Amazon delivery drivers 'feel compelled to defecate in vans' to save time
Drivers delivering parcels for online retail giant Amazon often work more hours than is legally allowed and earn below the national minimum wage, an undercover reporter has claimed.
Workers for agencies contracted by the company told a BBCjournalist they were expected to deliver up to 200 parcels a day, completing a fixed route.
In order to meet the company’s expectations, some van drivers said they felt compelled to break speed limits and urinate and defecate in their vehicles.
Even when they did not take breaks, drivers, including the undercover reporter, claimed they regularly worked for more than 11 hours per day, exceeding the legal limit placed by EU law on people who drive goods vehicles as their job.
Amazon told the BBC it was committed to ensuring drivers worked safely and legally, and were “fairly compensated”.
Amazon Logistics, the firm's delivery wing, contract drivers through several independent agencies. The undercover journalist, who has not been named, infilitrated the company by getting a job with one these companies, AHC Services.
The reporter worked for two weeks at Amazon’s Avonmouth depot in Bristol, where he was paid a fixed rate of £110 per daily route.
After deductions, including optional van hire for a week and insurance, he took home only £93.47 for three days' work, including at least one shift exceeding 11 hours. This is equal to £2.59 per hour.
When he worked four days in his second week, he received £4.76 per hour.
Several other drivers said they took home less per hour than the national minimum wage because they had to work such long hours to deliver all the packages they were assigned.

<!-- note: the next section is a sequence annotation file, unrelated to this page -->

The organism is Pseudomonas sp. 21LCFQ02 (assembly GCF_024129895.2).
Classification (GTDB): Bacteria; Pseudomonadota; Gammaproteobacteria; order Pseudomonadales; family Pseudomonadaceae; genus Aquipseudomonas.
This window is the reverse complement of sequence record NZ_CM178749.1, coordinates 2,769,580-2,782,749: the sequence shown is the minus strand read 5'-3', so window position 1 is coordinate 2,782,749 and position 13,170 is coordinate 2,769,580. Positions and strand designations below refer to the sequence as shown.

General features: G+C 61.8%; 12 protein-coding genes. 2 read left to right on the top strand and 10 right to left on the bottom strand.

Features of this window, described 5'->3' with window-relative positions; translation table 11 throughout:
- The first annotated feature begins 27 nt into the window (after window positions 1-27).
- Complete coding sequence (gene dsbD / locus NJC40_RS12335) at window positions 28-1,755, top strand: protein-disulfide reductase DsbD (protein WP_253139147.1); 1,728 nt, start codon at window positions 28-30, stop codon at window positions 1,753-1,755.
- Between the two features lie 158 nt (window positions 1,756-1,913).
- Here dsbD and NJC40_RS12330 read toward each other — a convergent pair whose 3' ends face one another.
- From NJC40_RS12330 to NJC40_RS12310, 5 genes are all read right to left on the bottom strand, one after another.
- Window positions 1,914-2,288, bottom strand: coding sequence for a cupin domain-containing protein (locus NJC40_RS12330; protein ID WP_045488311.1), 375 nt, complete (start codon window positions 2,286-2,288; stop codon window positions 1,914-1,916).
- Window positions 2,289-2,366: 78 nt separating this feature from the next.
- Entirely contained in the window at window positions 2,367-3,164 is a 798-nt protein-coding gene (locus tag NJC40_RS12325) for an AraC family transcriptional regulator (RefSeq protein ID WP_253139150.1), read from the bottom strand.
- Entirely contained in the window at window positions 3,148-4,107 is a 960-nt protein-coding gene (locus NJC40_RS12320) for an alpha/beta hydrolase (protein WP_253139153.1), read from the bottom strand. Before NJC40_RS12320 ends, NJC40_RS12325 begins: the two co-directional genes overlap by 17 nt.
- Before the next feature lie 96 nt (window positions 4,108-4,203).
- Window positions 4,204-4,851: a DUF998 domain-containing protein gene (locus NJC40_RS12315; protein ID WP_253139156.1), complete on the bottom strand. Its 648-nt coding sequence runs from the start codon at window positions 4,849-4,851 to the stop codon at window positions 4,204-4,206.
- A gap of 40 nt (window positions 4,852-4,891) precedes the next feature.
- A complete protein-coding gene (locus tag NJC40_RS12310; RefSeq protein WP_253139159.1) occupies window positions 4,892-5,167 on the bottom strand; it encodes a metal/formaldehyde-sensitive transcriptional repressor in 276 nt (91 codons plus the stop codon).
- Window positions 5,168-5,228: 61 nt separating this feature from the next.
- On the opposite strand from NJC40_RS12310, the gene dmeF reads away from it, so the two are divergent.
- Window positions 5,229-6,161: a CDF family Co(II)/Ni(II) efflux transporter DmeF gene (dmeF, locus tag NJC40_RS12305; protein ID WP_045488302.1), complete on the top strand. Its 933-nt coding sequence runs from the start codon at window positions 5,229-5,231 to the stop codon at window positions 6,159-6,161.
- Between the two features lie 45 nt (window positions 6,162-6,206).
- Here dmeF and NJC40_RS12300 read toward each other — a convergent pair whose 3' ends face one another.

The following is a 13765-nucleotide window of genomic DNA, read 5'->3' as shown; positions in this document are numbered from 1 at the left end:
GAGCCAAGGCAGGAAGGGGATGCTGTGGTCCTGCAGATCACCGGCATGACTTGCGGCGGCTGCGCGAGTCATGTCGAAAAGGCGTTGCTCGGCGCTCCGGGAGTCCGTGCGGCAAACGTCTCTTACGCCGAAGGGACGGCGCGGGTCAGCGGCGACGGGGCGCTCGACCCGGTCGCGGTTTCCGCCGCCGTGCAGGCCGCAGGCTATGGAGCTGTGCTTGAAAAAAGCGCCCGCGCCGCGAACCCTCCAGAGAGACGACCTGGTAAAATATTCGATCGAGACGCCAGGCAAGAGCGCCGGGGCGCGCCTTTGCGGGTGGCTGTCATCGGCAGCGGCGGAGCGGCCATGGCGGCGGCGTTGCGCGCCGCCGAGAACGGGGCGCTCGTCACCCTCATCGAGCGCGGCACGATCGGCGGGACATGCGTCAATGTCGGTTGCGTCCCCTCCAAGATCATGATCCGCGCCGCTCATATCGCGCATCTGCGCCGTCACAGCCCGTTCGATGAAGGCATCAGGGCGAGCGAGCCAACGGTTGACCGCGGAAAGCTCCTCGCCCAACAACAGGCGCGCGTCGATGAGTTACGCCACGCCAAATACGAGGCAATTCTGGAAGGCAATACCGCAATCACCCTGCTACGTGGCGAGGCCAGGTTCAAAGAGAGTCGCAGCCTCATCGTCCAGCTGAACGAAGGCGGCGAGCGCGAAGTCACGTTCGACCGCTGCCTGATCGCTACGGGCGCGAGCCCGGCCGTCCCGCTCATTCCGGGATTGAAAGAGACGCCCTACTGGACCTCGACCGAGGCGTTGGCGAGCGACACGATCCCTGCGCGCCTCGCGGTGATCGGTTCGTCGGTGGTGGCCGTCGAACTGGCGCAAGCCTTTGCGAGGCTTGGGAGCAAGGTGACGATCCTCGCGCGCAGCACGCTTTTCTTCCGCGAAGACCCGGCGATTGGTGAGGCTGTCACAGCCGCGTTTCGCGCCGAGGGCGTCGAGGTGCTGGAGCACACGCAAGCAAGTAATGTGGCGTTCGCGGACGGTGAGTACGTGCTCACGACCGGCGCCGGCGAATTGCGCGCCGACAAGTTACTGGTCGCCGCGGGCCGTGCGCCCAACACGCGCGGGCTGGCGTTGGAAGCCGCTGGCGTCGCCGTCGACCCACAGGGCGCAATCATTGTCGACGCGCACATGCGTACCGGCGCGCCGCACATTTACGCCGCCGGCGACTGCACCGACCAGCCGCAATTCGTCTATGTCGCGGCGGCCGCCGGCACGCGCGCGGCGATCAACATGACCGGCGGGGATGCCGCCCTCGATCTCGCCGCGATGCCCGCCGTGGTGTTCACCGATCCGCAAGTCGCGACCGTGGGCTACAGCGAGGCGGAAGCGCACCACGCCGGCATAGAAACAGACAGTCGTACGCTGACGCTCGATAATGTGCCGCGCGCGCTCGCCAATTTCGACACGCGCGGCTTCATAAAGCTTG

Some agency staff said the system did not allow for traffic jams, let alone factor in time for breaks. For this reason, some workers said they sometimes had to defecate in bags and urinate in bottles rather than stopping to find a toilet.
The journalist said he was expected to be available to work six days a week. He found the long hours impacted his relationship and family life.
He also said other drivers told him they drove at 120 mph on the motorway in order to complete their deliveries in a day.
A former driver who delivered parcels for Amazon, Charlie Chikaviro, told the BBC the pressure to deliver all his assigned packages left him with no choice but to speed.
“I had to, the way it was designed. You're going to have to do that,” he said.
“I had a few crashes... but not bad crashes.”
Cody Cooper, a former supervisor who left AHC Services a year ago, told the broadcaster she ordered one driver, who fell asleep at the wheel, to stop driving because she feared he could “end up killing someone”.
“It was coming up to school time and there could [have been] a group of schoolchildren walking along... and he could have steered off,” she said.
“I wasn't willing to live with that.”
Agency drivers working for Amazon Logistics are all self-employed, and therefore not entitled to the minimum wage or employment rights like sick pay or holiday pay. A similar model is used by major courier companies like CitySprint, Hermes, and eCourier, and is often referred to as symptomatic of the “gig economy”.
Tonia Novitz, professor of labour law at Bristol University, told the BBC that in her opinion drivers contracted by AHC should not be classed as self-employed, because they do not determine their own routes, days of work or rest periods.
“From the evidence I've seen, which suggests [the undercover reporter] would be regarded as a worker or agency worker, he should be getting the national minimum wage,” she said.
In a statement, Amazon said: “As independent contractors of our delivery providers, drivers deliver at their own pace, take breaks at their discretion, and are able to choose the suggestion route or develop their own.”
The company said it expected drivers to be paid a minimum of £12 an hour “before bonuses, incentives and fuel reimbursements”, and it required independent delivery providers to ensure drivers were fully licensed and insured and obeyed “all applicable traffic and safety laws”.
In the past six months, drivers drove a daily average of 8.5 hours and were on duty for 9.1 hours, it added.
Oxford-based AHC said the claims put to them by the BBC were “historic and based on isolated examples which occurred over a year ago”.
“Since then we have made changes to the way our checks are carried out and taken a number of steps to improve our ways of working," it said.